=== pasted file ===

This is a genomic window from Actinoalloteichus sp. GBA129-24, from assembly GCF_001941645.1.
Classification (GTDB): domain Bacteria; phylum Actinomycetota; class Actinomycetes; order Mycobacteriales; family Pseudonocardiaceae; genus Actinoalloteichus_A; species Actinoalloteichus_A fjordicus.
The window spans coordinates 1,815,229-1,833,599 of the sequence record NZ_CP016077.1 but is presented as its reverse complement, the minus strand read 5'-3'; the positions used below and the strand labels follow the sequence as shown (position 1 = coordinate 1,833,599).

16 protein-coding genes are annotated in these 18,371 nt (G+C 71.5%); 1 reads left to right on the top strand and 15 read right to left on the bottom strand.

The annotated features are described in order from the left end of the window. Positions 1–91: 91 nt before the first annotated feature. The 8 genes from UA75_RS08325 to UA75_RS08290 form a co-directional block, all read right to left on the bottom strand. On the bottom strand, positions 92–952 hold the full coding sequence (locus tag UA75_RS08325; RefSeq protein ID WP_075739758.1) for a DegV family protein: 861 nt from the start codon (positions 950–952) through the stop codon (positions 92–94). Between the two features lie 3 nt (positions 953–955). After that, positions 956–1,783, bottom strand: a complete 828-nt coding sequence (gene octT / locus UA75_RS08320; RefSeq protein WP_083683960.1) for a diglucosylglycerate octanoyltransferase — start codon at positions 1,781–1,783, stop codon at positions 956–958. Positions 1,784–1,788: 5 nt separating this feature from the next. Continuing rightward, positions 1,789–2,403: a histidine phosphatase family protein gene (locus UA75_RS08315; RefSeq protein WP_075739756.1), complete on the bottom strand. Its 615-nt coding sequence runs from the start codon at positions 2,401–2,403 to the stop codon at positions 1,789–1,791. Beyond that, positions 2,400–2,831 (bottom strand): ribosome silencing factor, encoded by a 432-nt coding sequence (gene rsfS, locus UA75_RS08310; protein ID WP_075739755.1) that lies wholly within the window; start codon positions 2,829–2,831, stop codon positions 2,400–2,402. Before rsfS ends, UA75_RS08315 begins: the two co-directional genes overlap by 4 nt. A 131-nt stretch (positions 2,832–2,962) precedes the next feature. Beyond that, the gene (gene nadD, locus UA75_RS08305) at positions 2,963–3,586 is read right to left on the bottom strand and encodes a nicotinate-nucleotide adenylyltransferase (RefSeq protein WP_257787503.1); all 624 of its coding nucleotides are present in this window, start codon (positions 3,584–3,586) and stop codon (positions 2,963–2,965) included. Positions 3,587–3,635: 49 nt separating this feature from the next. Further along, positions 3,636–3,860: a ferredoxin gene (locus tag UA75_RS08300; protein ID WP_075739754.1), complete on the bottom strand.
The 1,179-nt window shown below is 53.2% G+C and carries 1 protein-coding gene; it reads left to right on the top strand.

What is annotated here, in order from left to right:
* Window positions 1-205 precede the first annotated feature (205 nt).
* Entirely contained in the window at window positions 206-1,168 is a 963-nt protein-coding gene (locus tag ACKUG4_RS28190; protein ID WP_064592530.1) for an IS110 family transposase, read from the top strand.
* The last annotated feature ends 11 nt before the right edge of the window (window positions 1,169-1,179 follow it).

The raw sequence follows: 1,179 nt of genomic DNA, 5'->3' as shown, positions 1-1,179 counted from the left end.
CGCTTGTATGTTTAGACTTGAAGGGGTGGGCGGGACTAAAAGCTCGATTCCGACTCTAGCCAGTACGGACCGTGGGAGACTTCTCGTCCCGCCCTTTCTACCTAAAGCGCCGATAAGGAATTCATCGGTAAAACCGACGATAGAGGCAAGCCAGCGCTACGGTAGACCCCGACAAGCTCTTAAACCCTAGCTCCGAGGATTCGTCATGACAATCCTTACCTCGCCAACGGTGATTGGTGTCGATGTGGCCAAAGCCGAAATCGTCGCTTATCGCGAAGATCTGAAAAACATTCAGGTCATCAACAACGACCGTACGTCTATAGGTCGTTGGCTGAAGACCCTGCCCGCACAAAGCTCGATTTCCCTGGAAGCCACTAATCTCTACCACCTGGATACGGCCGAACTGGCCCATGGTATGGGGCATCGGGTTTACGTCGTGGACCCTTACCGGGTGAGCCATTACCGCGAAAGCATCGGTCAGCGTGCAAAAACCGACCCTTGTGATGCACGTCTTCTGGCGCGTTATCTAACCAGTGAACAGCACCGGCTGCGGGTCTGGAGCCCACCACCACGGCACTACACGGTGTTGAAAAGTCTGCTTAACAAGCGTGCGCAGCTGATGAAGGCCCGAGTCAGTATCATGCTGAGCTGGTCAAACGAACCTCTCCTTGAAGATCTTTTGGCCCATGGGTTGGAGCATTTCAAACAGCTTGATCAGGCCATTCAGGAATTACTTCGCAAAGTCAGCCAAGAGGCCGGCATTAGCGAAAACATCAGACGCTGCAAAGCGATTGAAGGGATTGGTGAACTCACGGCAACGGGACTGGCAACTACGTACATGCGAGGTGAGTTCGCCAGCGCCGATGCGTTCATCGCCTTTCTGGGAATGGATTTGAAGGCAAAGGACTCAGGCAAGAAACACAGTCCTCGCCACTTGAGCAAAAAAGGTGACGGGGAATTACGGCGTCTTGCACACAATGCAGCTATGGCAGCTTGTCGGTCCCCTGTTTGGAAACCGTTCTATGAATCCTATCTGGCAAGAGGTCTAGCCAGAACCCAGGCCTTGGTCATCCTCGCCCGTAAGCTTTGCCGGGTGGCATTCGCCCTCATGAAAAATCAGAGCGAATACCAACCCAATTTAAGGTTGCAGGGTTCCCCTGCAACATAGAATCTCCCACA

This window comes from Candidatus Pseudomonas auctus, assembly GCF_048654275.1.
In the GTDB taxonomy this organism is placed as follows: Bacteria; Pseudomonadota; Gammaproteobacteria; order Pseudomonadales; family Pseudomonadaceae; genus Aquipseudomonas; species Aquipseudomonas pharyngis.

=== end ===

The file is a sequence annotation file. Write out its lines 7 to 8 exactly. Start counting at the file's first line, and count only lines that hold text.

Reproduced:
What is annotated here, in order from left to right:
* Window positions 1-205 precede the first annotated feature (205 nt).